By Munshi Premchand
Translated in English by Jai Ratan and P. Lal (1957) Translated in English to The Gift of a Cow by Gordon C. Roadarmel (1968)
Godaan is a Hindi novel by Munshi Premchand, translated into English as The Gift of a Cow.
It was first published in 1936 and is considered one of the greatest Hindi novels of modern Indian literature. Themed around the socio-economic deprivation as well as the exploitation of the village poor, the novel was the last complete novel of Premchand. It was translated into English in 1957 by Jai Ratan and P. Lal and in 1968 by Gordon C. Roadarmel which is now considered ‘a classic in itself’. Godaan was made into a Hindi film too in 1963.
The story reflects the typical Indian community and the various problems of caste segregation. It tells us the story of a poor peasant, Hori Mahato, who dreams of possessing a cow. Hori, though poor, is a dutiful and honest character. His sense of duty towards his family members keeps his dream unfulfilled. Hori happens to buy a cow on a debt of Rs 80. There occurs a fight between Hori’s wife and the wife of his younger brother and his brother’s wife ultimately poisons the cow. In order to clear his brother’s name, Hori bribes the police from making further investigation. Again Hori has to pay a penalty to the village Panchayat for his son eloping with a widow. Money continually slips out of Hori’s hands and so does his dream.
This story reflects the subtle way in which the lower castes are exploited by the higher castes. Women also have to face hardships and the incidents occurring with Hori’s daughter-in-law and daughter show us the status of women. Despite all the depressing incidents happening around him, will Hori be able to fulfil his dream of having a cow and how far does he go to make his dream a reality is all that keeps readers guessing.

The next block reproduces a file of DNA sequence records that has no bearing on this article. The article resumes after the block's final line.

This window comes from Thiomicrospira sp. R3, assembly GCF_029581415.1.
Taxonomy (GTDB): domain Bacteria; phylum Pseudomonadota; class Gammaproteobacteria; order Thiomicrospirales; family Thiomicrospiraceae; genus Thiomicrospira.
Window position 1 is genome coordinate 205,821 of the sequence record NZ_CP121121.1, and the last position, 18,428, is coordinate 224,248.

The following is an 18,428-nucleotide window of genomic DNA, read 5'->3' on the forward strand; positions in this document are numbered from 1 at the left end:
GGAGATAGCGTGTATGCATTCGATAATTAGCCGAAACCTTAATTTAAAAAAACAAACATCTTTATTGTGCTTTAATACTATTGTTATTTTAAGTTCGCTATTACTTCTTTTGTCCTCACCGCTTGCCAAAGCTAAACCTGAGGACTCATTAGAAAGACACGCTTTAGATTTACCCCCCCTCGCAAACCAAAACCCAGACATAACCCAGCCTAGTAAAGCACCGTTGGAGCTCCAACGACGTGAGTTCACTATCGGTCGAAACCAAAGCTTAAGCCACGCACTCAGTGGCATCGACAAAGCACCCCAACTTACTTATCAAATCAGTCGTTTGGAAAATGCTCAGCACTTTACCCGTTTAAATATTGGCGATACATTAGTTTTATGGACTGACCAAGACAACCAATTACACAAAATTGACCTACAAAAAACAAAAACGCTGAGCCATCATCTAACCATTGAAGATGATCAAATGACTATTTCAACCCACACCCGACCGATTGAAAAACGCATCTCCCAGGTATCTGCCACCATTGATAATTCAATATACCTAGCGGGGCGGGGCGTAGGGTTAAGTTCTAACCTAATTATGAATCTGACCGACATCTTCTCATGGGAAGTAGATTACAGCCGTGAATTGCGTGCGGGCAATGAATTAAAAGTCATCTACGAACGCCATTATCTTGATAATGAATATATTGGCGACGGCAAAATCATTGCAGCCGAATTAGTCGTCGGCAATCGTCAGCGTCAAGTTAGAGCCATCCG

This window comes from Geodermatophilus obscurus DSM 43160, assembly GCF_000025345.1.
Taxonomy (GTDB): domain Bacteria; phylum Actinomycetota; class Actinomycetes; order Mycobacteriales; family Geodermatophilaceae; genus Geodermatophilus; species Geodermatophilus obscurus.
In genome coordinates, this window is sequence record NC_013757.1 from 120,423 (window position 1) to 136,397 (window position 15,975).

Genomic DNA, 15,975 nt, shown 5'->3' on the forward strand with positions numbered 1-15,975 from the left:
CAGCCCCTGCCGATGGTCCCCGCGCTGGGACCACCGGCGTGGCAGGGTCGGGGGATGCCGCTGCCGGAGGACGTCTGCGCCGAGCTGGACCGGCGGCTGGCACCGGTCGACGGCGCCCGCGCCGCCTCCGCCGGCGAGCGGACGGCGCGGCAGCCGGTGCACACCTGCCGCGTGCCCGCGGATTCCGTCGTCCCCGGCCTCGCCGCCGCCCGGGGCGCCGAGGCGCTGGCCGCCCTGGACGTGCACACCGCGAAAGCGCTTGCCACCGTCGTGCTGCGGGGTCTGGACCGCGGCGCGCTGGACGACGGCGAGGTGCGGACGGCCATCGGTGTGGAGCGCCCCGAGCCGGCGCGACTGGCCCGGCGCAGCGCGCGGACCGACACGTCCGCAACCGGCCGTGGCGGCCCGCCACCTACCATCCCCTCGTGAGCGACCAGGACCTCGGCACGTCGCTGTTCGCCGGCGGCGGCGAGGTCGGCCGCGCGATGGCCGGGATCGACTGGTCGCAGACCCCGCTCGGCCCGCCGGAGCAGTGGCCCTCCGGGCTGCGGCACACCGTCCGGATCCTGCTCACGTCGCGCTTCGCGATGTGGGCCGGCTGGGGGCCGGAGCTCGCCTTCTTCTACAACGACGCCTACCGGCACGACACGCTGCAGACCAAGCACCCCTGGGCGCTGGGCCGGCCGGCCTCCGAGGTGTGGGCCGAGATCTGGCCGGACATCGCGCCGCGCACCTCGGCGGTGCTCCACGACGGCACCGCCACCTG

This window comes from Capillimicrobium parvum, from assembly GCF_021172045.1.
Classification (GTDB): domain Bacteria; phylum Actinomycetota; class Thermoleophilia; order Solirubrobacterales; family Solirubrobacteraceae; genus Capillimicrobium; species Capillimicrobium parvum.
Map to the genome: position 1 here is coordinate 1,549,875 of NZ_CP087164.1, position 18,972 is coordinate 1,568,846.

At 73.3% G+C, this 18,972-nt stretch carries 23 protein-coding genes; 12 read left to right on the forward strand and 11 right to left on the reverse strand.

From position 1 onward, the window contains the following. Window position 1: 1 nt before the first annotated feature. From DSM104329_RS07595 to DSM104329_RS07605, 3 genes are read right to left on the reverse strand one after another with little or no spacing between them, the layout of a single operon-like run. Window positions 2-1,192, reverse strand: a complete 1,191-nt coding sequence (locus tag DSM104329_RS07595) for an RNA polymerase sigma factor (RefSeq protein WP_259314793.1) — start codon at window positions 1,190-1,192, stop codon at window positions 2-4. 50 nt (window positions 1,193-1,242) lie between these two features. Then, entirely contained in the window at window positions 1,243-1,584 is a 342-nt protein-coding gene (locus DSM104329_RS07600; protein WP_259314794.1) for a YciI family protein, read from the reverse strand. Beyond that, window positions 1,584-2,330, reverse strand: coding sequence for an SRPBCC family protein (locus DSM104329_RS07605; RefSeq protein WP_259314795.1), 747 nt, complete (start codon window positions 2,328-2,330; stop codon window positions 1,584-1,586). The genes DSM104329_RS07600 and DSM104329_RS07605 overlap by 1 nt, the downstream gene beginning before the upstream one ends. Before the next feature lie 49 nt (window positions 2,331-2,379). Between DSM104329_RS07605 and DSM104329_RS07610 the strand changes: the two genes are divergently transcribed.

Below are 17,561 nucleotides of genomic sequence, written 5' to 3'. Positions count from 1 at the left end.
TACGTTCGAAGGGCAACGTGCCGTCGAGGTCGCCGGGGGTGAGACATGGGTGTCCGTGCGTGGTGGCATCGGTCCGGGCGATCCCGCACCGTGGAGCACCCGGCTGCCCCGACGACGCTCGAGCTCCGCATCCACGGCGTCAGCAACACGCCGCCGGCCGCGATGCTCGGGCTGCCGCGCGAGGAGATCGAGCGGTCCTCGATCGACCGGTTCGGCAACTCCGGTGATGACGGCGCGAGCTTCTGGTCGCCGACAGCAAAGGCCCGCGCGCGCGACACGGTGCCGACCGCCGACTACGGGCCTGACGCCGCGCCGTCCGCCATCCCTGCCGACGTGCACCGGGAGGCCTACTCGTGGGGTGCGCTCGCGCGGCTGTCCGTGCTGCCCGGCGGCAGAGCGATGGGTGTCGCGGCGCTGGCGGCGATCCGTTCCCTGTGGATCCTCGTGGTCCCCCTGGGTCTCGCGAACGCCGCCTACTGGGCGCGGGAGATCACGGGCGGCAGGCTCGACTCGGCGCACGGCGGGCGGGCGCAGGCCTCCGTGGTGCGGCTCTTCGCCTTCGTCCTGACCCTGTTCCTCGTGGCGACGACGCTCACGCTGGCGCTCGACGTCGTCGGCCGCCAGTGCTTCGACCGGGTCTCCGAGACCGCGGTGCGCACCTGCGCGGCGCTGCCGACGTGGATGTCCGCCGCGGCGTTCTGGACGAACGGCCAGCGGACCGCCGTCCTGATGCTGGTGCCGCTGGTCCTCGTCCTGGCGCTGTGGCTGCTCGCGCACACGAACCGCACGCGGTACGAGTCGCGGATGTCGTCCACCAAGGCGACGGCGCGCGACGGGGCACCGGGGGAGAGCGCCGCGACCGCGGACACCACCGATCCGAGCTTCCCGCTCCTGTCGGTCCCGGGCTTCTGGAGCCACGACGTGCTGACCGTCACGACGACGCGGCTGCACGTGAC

Munshi Premchand (31 July 1880 – 8 October 1936) was born as Dhanpat Rai in a large Kayastha family near Banaras and was famous for his modern Hindi-Urdu literature. He is one of the most celebrated writers of the Indian subcontinent and is regarded as one of the foremost Hindustani writers of the early twentieth century. He began writing under the pen name ‘NawabRai’, but subsequently switched to ‘Premchand’, Munshi being an honorary prefix. A novel writer, story writer and dramatist, he has been referred to as the ‘UpanyasSamrat’ (Emperor among Novelists) by writers. His works include more than a dozen novels, around 250 short stories, several essays and translations of a number of foreign literary works into Hindi. Premchand is considered the first Hindi author whose writings prominently featured realism. His novels describe the problems of the poor and the urban middle-class. His works depict a rationalistic outlook, which views religious values as something that allows the powerful hypocrites to exploit the weak. He used literature to arouse public awareness about national and social issues and often wrote about topics related to corruption, child widowhood, prostitution, the feudal system, poverty, colonialism and on India’s Freedom Movement.